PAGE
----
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> > Stenacron interpunctatum / heterotarsale

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BrookymanJune 20th, 2012, 2:13 pm
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Hi everybody especially Spence I am trying this out.

Mack

I bring you Miss Heterotarsale..
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OldredbarnJune 20th, 2012, 4:35 pm
Novi, MI

Posts: 2591
Hey Mack! You figured it out, man! :) Nice photo. That time stamp is 06/10/2012...Right? June 10th.

The dun of this bug is one of the prettiest flies, IMHO, that we anglers lump under "sulphers" or "Light Cahills"...

The heterotarsale is now...Stenacron interpunctatum...I will wait for the pro's to chime it, but this bug might be Maccaffertium ithica. (?) In Leonard he mentions that it was nigh on impossible to separate heterotarsale and interpunctatum so it appears that they lumped them together finally and changed the name to protect the innocent...:)

Spence

I'm leaning towards your S interpuntatum: "...with faint dark spots between the compound eyes and behind the black-bordered ocelli." Leonard It appears to have some black spots up there on the head.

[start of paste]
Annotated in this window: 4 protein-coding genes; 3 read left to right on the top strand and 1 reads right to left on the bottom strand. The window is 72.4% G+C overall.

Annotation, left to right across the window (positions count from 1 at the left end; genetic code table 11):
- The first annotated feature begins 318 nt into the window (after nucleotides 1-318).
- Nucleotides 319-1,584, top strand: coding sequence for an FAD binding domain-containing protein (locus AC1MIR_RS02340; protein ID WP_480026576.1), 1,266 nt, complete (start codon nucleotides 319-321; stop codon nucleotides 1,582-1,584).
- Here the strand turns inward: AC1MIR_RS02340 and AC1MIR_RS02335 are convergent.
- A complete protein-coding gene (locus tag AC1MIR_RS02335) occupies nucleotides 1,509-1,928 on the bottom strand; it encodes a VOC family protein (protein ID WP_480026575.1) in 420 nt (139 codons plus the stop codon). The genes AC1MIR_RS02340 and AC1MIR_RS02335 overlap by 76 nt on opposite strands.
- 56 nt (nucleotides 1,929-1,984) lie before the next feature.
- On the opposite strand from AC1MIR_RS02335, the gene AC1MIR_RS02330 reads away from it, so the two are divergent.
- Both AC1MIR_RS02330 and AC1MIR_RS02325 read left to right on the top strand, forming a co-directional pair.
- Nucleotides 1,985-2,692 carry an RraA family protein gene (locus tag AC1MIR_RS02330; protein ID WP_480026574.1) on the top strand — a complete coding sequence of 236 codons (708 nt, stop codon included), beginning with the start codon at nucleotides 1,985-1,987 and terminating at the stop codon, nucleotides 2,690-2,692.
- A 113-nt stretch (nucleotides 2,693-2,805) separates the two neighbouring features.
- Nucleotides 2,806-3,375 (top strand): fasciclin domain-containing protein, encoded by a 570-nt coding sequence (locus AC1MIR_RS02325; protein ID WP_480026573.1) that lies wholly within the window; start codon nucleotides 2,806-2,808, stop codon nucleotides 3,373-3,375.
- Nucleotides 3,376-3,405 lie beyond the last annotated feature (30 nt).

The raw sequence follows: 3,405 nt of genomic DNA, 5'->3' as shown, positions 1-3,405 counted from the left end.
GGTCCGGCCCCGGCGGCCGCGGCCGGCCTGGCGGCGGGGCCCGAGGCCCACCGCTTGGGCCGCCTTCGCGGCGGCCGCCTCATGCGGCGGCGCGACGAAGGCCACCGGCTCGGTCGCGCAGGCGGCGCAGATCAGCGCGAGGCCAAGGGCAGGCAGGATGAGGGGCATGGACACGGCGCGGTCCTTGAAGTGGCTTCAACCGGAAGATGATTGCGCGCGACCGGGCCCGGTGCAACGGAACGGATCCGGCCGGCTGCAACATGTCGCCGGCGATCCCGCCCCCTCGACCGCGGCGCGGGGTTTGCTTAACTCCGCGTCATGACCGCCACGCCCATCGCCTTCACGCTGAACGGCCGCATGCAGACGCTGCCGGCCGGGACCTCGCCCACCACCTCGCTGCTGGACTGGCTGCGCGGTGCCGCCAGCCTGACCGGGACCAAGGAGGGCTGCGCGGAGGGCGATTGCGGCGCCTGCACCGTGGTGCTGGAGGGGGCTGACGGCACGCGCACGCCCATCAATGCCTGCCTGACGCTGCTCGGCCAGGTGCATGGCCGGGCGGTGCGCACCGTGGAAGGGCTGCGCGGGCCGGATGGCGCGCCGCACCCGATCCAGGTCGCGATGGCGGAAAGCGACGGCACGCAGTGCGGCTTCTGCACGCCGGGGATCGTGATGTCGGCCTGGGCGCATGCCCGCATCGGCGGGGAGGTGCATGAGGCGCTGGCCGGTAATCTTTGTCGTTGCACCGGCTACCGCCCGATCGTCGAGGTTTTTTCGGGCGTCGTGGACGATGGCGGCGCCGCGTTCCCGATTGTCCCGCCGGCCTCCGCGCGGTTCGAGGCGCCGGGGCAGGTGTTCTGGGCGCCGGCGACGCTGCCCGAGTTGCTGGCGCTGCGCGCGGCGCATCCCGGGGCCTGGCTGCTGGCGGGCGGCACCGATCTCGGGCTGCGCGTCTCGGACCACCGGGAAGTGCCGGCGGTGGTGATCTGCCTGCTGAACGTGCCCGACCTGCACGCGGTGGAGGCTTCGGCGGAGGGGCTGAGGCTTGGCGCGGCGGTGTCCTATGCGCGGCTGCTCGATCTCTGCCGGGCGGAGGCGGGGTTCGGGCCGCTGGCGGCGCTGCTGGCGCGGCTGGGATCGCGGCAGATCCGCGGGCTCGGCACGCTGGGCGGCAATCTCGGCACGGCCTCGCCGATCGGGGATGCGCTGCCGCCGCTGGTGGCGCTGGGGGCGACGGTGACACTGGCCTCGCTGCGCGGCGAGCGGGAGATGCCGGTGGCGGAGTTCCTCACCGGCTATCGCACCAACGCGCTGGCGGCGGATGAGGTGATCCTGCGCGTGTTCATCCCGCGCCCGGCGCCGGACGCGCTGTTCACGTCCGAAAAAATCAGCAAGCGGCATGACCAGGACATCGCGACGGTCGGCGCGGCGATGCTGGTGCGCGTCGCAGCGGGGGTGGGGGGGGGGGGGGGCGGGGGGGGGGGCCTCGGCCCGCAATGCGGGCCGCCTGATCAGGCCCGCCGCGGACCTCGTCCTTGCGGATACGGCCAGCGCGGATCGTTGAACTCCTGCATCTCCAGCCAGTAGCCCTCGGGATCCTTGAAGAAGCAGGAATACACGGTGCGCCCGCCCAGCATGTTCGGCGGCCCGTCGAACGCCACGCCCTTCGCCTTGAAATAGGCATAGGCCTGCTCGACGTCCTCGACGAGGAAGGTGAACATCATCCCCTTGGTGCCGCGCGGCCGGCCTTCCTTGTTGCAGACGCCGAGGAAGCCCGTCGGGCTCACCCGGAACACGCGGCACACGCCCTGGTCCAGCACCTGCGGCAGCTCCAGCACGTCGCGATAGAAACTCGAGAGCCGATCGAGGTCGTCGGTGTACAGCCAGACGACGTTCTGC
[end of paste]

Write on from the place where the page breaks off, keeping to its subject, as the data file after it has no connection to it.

"Even when my best efforts fail it's a satisfying challenge, and that, after all, is the essence of fly fishing." -Chauncy Lively

"Envy not the man who lives beside the river, but the man the river flows through." Joseph T Heywood
BrookymanJune 20th, 2012, 4:51 pm
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Your the man Spence.

I actually am attached to her...My son & I were collecting sample for study...Over night she hatched in my tank...

Then she molted. It's kind of like raising children when the hearts in the right place..


I time and date stamp all them so I

known when and where it was in time, when I file everything.

I probably have 250+ photo's on the computer to edit still.

The S Hetrotarsale is my favorite and I feel the prettiest of all them



Thank again Spence.


Mack
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BrookymanJune 20th, 2012, 5:04 pm
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Funny you mention Ithaca...

I was colecting and studying sample nymphs that even in micro biopsies were looking like Ithaca. After reading all off heavy reading the only reference to my geographical range was McDougnha in the 1930's reporting them near Quebec...